Treme regularly features New Orleans’ clubs and musicians. // © 2011 HBO/Paul Schiraldi
New Orleans residents religiously watch the HBO series “Treme,” not only for its storyline of post-Katrina recovery and the city’s stalwart attitude about preserving its culture, but also for the locations. “Treme,” which has been shot almost exclusively in New Orleans, showcases the city’s clubs, attractions, street scenes and resident musicians.
For visitors looking to recognize a few screen scenes, here is a rundown of New Orleans, as seen on “Treme.”
Trumpeter Kermit Ruffins (playing himself in both seasons of “Treme”) performs Thursday nights at Vaughan’s, located at 800 Lesseps St. in the neighborhood known as Bywater. Get there early because the club packs them in, especially now that the show has become more popular. Free red beans and rice and gumbo are offered at midnight.
The show’s musicians routinely perform along Frenchmen Street, just outside the official boundaries of the French Quarter. Snug Harbor, at 626 Frenchmen St., is a modern jazz club and a favorite for the show’s Delmond Lambreaux, the jazz trumpeter who lives in New York. The Apple Barrel, at 609 Frenchmen St., is a small, but popular, space and The Spotted Cat, at 623 Frenchmen St., is also widely used in the series.
Tipitina’s, at 501 Napoleon Ave. in uptown (up referring to upriver) New Orleans, is one of the city’s most famous clubs and features a wide variety of musical styles. The Pine Leaf Boys of Lafayette and the show’s fictional bands used Tipitina’s as a location.
The Maple Street Bar, at 8316 Oak St. further uptown, is also a local favorite and a regular spot for the Rebirth Brass Band who has appeared on the show.
New Orleans chef Susan Spicer is the inspiration for the chef character Janette Desautel, played by Kim Dickens. Spicer is also a consultant on the show and makes cameo appearances. Visitors to her Bayona restaurant, located at 430 Dauphine St. in the French Quarter, will sample similar cuisine, since Spicer created many of the dishes on “Treme.”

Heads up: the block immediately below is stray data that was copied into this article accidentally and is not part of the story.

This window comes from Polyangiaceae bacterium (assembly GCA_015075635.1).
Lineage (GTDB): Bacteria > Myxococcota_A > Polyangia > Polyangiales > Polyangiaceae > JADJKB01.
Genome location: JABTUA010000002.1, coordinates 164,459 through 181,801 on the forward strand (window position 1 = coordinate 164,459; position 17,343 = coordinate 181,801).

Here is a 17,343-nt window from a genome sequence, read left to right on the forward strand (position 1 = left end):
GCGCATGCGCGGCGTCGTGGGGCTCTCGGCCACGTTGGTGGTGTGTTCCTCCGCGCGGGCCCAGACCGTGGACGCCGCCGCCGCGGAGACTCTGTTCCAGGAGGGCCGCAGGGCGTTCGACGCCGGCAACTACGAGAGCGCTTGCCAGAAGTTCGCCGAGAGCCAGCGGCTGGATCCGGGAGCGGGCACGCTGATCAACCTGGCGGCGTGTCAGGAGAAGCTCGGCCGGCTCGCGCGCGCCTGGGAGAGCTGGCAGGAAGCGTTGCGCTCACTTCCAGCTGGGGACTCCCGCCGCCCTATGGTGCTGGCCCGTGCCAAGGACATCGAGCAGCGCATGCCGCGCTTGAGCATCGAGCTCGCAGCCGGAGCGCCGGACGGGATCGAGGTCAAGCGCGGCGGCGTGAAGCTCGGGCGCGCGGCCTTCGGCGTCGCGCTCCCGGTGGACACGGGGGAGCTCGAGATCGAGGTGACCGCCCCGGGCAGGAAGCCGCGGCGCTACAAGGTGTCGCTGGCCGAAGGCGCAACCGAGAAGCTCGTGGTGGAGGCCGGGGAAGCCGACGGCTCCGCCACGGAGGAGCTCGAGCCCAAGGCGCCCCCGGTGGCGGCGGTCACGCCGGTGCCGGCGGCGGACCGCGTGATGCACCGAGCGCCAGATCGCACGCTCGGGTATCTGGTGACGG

Dooky Chase, found at 2301 Orleans Ave., is a restaurant owned by Chef Leah Chase and a New Orleans culinary landmark. Prominent African Americans gathered at her restaurant during the Civil Rights era and her walls are chock-full of African American art. The restaurant reopened after Katrina on a Holy Thursday and served up its traditional fried chicken and gumbo z’herbes — an event that is reenacted in this season’s “Treme.”
Lil’ Dizzy’s, at 1500 Esplanade, is in the heart of the Treme neighborhood and a favorite local spot for Creole and soul food plate lunch specials.
Bacchanal, at 600 Poland Ave., sells wines by the bottle and glass and offers space for live music. Bacchanal is a regular shooting location for “Treme,” which spotlights the spot’s exposed-brick walls as well as its romantic courtyard.
Liuzza’s by the Track, located at 1518 N. Lopez St., was a favorite location for actor John Goodman in “Treme.” The neighborhood eatery serves the city’s famous Po Boy sandwiches and gumbo.
To learn more about the Mardi Gras Indians portrayed on the show, a visit to The Backstreet Cultural Museum, found at 1116 St. Claude Ave. in the neighborhood of Treme, is a must. The non-profit organization displays numerous costumes and accessories related to the African American traditions of Mardi Gras Indians, jazz funerals, social aid and pleasure clubs and more. The museum also houses documentation of these regular events and hosts music and dance performances.
As for the countless jazz funerals and second line parades, these are common occurrences in New Orleans. Visitors should keep their eyes open for these unique traditions held nowhere else in the world, but also remember that they are actual funeral processions and should be respected as such.